Daily Reflection 13th April

Monday’s Easter Greetings

Thank you so much for responding to the invitation to share Easter greetings – they have been rolling in all day! There are ’50 days of Easter’ in the church calendar (between now and Pentecost) – so we can at least start this time by sharing a few each day as greetings to one another. We treasure this sense of community and encouragement of one another in the faith and hope of this season. If you haven’t yet sent yours in, then here’s the link!

Please keep scrolling, as today’s reflection follows …

 

“Happy Easter to you all, and thank you for the daily reflections which have meant so much over these days xxx” from Llinos Jehu, 6.10 am in my garden in Marske-by-the-Sea, North Yorkshire.

 

 

“Happy Easter!”
from Jane WilliamsLlanrhos

 

 

 

“Remember now – this too shall pass, stay strong, keep the faith, all will be well.
Happy Easter!”
from David and Myfanwy Jones, Gyffin

 


The winter is past

“My beloved speaks and says to me:

‘Arise, my love, my fair one, and come away;

 for now the winter is past, the rain is over and gone.

The flowers appear on the earth; the time of singing has come,

and the voice of the turtle-dove is heard in our land.'”

Caniad Solomon / Song of Songs 2: 10-12

 

“Mae’n galw arna i:

‘F’anwylyd, tyrd! Gad i ni fynd, fy un hardd.

Edrych! Mae’r gaeaf drosodd; mae’r glaw trwm wedi hen fynd.

Mae blodau gwyllt i’w gweld ym mhobman, y tymor pan mae’r cread

yn canu a cŵan y durtur i’w glywed drwy’r wlad.'”

Caniad Solomon 2: 10-12

Daffodil

Reverend Susan Blagden reflects on how, in these 50 days of Easter we each receive ‘God’s kiss of love’ and daily delight in knowing we are beloved.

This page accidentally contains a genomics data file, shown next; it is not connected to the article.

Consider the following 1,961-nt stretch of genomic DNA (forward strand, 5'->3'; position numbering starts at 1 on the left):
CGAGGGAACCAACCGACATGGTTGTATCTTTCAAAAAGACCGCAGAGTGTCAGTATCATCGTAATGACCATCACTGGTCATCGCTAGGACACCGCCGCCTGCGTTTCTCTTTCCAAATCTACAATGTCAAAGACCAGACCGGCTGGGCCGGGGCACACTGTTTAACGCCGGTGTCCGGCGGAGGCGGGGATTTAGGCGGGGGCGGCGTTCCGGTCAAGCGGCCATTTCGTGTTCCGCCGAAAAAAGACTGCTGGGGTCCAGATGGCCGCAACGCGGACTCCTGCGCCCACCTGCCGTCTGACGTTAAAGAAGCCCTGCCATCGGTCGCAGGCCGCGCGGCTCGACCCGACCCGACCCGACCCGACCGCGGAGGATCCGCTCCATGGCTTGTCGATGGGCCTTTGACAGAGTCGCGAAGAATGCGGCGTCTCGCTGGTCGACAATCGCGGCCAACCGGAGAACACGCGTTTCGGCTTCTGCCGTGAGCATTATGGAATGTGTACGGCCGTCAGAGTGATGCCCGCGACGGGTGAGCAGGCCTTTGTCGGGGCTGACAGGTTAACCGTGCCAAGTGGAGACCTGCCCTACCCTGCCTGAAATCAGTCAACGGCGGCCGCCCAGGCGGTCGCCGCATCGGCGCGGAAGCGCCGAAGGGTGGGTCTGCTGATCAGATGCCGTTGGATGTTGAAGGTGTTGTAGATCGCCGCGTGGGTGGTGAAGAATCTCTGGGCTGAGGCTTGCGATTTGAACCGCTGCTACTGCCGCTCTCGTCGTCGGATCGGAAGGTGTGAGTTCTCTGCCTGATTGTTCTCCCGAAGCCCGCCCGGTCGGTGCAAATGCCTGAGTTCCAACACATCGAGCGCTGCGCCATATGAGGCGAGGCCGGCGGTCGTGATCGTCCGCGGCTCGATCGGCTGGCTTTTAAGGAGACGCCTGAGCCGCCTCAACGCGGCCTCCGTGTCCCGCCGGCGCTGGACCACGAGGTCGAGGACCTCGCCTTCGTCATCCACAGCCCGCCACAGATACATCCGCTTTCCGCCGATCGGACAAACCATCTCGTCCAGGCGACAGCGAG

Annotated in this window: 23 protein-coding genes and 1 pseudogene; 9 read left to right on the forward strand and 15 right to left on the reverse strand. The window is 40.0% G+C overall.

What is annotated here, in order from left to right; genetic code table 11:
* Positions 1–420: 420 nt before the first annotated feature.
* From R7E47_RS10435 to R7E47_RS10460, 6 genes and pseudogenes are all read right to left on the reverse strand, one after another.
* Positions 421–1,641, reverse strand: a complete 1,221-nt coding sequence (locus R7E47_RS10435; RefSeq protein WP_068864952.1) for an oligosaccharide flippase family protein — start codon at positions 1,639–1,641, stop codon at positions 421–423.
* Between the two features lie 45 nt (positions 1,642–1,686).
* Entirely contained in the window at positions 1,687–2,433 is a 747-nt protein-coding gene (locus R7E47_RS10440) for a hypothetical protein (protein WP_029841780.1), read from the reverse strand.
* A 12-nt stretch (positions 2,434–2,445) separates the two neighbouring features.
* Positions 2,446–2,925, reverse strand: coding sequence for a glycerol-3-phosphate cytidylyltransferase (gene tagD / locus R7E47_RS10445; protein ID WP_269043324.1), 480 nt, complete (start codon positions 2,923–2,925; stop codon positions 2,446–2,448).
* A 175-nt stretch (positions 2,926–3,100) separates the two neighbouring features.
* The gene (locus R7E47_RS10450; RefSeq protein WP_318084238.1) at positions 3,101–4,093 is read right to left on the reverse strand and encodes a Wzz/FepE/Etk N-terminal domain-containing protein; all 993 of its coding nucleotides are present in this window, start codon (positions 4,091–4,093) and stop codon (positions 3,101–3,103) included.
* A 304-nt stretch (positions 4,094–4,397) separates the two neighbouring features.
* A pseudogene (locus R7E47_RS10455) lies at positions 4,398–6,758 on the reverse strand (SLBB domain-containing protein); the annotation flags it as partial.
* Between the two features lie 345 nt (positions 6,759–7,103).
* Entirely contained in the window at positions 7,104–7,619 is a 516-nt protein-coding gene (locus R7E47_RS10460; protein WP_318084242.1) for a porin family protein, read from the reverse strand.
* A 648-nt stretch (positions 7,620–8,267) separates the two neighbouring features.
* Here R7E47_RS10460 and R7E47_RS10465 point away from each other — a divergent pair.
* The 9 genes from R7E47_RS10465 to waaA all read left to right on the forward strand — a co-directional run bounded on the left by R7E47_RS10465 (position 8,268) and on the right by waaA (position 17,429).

This ancient variety of daffodil is one of my favourites and the bulbs have travelled with me through each of my homes in Wales! The vivid colouring is indeed reminiscent of ‘Dawn’ and speaks powerfully of spring. As the writer of the Song of Songs says: ‘the winter is past’

During this week the daily readings of the church (the ‘lectionary’) draw our attention to this love poetry. It was a favourite book of St. Bernard of Clairvaux, one of the pioneers of the Cistercian Order. He never tired of preaching from the Song of Songs! He tried to live each day in response to God’s call of love. This journey from winter to spring reaches its climax in Song of Songs chapter 8, culminating in being kissed by God. St. Bernard understood we need times for being penitential such as in Lent. He imagined us kneeling to kiss the feet of the Lord, in humility and pouring out the oil of repentance, willing to embrace a change in the way we live our lives. As we then become aware of God’s great mercy and receive his forgiveness, Bernard sensed a second invitation, to kiss God’s hands. We do this as a sign of our gratitude in response to God’s generosity to us shown supremely in the death of Jesus on the cross. Such costly giving then invites us to a deeper expression of love. Bernard says this is the third kiss, when ‘we humbly dare to raise our eyes to His mouth, so divinely beautiful, not merely to gaze upon it but – I say with fear and trembling – to receive his kiss’. This is the sign of intimacy, of a deep love, which is now possible because of Easter. 

Each of us is the Beloved. To know ourselves becoming more and more transformed by Love gives us confidence and stability even in these continued times of fear and uncertainty. We need hope and purpose. We choose to raise our eyes to the face of the risen Christ. There we find love rejoicing. In these 50 days of Easter may we each receive God’s kiss of love and daily delight in knowing we are beloved. 


Prayer

Light of the world, You step down into darkness 
Open my eyes let me see,
beauty that made this heart adore you 
Hope of a life spent with you. 
Here I am to worship,
Here I am to bow down,
Here I am to say that you’re my God 
You’re altogether lovely, Altogether worthy,
Altogether wonderful to me.  Amen.

Gweddi
Oleuni’r byd,
Daethost lawr i’r tywyllwch –
Agor fy llygaid i weld
Harddwch dy wedd sy’n rhoi gwefr i’m henaid,
Ti yw fy mywyd a’m nerth.

A dyma fi’n d’addoli, dyma fi’n ymgrymu,
dyma fi’n cyffesu, “Ti yw Nuw”;
Rwyt ti mor ddyrchafedig, O! mor fendigedig,
Arglwydd, mor garedig – ‘rwyt mor driw. Amen.

Tim Hughes, Cyfieithiad Awdurdodedig: Arfon Jones 


Click here for previous daily reflections from our Ministry Team.

bro-celynnin-black

 

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